There’s a disease rife in our industry. It’s a form of self-abuse that threatens to kill off a significant chunk of players, or at least leave them severely weakened. The people engaged in it know the long-term effects will be devastating if they carry on, but they do so anyway, regardless, because they’re hooked on the short-term hit it gives them.
It’s called screwing suppliers on price.
It began in the off-trade, where it took less than a decade to destroy some of the most powerful brands. The modern beer market was built on big brands created by memorable ad campaigns that made drinkers furiously loyal. When supermarkets got a big enough share of the beer market, they trained consumers out of this brand loyalty and to shop for the best deal.
This meant brewers had to make changes to meet the prices demanded by the supermarkets. After centuries of advances in brewing that focused on increasing the quality of the product, innovation was now about making the product cheaply and getting away with it: brewing with cheaper adjuncts, shortening the brewing process, quietly lowering the ABV, screwing with pack sizes and hoping the consumer wouldn’t notice. Price obsession has put us in the situation where investment in innovation is actually dedicated to making the beer worse.
And, of course, it created a price disparity with the on-trade, which is killing pubs.
It’s not like we hadn’t seen this coming. Cider used to be small scale and local. When some cider-makers got contracts that gave them national distribution, they scaled up. But as this volume came to depend on fewer, larger suppliers, the cider-makers had to give in to price demands. This was a ratchet effect, repeated every year. At first, there was a bit of fat that could be trimmed, but when you keep going, you end up cutting to the bone. Large-scale cider-makers could only maintain the practice by making the product more cheaply. The way you make cider more cheaply is to put fewer apples in it.
Until 2010, there was no legal minimum juice content for cider in the UK. Now there is, it’s 35% (in the US it’s 50%, in France it’s 100%). Producers are not obliged to put juice content on labels, so the UK consumer remains largely unaware that a drink they believe is made mostly from apples is, in fact, water, sugar and other stuff.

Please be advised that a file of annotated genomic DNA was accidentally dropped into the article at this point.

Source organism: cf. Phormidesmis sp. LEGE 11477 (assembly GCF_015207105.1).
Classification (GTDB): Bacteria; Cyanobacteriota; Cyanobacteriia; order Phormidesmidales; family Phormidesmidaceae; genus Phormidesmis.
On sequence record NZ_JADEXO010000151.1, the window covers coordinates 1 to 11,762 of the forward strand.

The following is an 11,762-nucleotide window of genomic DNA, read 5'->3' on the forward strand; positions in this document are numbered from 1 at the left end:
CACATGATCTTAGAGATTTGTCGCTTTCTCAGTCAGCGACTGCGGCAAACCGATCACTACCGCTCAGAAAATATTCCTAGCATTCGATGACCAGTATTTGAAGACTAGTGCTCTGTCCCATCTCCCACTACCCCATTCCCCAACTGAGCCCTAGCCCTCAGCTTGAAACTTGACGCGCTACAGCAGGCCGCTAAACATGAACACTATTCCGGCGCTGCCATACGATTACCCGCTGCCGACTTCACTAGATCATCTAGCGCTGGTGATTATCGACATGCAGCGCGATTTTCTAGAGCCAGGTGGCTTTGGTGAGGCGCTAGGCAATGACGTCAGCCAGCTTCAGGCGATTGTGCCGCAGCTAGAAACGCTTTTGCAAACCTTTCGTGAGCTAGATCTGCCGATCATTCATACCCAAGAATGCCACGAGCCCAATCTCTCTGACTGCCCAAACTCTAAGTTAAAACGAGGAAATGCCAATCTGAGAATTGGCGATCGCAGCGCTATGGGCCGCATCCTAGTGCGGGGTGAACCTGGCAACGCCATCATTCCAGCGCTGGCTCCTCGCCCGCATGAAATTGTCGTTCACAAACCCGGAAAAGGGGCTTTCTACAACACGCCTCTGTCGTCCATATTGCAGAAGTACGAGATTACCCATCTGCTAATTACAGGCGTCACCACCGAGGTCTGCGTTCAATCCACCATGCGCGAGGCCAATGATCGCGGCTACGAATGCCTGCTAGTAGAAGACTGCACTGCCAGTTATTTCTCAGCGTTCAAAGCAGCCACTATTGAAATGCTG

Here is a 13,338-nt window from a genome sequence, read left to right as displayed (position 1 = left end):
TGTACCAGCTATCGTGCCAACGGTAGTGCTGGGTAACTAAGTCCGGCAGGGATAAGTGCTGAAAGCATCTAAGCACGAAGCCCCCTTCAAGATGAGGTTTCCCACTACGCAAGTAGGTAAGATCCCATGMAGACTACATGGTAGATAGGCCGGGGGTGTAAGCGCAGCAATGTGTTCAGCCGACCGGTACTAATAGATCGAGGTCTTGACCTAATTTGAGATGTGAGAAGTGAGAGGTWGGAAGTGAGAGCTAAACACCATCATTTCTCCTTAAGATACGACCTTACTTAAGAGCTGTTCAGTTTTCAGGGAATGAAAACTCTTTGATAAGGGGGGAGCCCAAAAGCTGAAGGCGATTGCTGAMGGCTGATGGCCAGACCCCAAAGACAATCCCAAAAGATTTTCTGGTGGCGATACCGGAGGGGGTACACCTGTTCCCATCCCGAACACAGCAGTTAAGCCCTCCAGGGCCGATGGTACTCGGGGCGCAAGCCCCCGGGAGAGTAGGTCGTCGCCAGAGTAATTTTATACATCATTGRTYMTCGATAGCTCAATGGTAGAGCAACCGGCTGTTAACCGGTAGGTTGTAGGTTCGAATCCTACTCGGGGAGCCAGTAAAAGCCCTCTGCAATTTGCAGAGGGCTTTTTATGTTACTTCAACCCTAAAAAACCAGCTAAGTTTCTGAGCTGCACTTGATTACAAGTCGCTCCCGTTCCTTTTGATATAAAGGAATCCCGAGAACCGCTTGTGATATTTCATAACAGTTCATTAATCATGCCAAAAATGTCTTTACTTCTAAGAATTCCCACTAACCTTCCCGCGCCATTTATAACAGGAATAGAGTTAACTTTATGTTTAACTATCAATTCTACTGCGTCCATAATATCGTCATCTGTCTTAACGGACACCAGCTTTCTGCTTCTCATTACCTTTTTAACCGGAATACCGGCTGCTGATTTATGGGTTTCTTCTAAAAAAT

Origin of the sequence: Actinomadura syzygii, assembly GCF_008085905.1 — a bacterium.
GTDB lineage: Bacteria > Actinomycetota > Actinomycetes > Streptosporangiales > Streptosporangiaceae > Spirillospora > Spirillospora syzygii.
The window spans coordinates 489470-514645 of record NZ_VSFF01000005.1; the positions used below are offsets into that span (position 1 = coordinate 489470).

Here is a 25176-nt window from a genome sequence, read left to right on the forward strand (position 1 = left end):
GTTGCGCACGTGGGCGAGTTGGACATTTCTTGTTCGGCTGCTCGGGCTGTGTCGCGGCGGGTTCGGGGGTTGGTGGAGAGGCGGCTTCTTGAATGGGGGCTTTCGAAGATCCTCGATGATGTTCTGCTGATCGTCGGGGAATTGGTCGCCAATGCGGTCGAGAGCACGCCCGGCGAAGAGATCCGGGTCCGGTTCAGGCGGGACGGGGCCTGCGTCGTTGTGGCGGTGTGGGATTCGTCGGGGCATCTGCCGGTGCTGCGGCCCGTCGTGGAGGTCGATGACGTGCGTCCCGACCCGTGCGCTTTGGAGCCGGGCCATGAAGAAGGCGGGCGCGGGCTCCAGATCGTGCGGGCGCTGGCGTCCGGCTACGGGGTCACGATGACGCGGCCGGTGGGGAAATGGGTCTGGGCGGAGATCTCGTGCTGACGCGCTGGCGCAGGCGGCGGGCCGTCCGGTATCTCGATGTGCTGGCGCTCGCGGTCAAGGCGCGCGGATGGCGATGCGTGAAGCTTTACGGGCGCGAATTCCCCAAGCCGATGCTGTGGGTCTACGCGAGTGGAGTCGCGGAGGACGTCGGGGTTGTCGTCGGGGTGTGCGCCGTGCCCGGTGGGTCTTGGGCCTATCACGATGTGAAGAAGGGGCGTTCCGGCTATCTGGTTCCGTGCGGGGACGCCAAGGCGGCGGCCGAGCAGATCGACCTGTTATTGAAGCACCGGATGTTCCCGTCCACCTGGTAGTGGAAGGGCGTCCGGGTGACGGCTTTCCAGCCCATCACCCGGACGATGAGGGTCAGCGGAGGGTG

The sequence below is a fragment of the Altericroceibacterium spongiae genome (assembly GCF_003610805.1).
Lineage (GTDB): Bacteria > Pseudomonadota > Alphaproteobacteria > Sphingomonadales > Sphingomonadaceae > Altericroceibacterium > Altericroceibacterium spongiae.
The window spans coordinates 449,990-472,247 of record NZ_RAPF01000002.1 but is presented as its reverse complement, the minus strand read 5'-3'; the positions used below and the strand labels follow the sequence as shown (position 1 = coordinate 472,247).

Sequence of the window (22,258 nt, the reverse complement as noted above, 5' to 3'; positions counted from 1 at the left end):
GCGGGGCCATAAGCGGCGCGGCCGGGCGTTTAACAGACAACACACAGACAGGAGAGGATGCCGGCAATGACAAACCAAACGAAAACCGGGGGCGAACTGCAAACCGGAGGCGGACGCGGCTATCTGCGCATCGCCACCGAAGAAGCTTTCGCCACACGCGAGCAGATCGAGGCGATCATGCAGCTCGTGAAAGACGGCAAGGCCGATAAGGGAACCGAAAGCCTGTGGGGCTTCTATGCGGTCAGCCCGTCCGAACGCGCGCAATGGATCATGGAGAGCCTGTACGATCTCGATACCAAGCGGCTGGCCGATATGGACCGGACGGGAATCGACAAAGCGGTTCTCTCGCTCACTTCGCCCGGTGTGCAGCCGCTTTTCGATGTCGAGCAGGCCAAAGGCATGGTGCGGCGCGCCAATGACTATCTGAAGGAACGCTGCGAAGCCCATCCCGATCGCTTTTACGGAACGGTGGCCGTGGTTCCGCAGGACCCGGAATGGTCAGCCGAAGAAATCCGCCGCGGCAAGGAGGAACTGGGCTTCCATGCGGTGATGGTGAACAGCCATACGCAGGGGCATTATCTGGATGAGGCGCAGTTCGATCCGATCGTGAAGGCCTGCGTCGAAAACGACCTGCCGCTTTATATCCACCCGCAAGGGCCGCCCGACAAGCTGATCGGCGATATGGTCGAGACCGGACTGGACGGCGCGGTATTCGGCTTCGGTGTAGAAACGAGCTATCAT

The result is squeeze or exit
The lack of education among consumers and the trade guarantees the system can’t be changed.
The obsession with price has stifled what could have been a craft cider revolution to echo the one in beer. Makers of high-quality, high-juice cider try to sell to pubs and supermarkets who say: “Why should I buy yours? I can buy theirs for half the price. You need to match that.” Even without taking into account economies of scale, the only way for a craft cider maker to not lose money on every pint they sell is to make an inferior product. A craft cider boom, if it had happened, would have brought more people into the sector and put more money over the bar.
Craft beer did succeed because there was a big enough core of dedicated drinkers and independent stockists who were prepared to pay more, and to ride out the cynicism about price that’s been trained into Brits. Craft beer costs more for various reasons, but one of them is that hops are expensive, and craft beer uses a lot more hops than mainstream lager, so it’s more expensive to make.
But now, inevitably, even craft brewers are being screwed. Cask ale – Britain’s national drink – is in dizzying volume decline partly because the people who brew it can’t make any money. Many small craft brewers are surviving only because their passion means they will put in far more work than they’re being remunerated for. When you’re as big as Fuller’s, you can’t get do that, so you exit the industry instead.
Anyone who takes a long-term view can see that a single-minded focus on getting the lowest possible price causes irreparable harm. When consumers demand premiumisation and quality, it forces the industry into cheapness and commodification instead.
Supermarkets and pubcos need to kick this destructive habit and go cold turkey. If they carry on screwing suppliers, they’ll eventually screw themselves as well.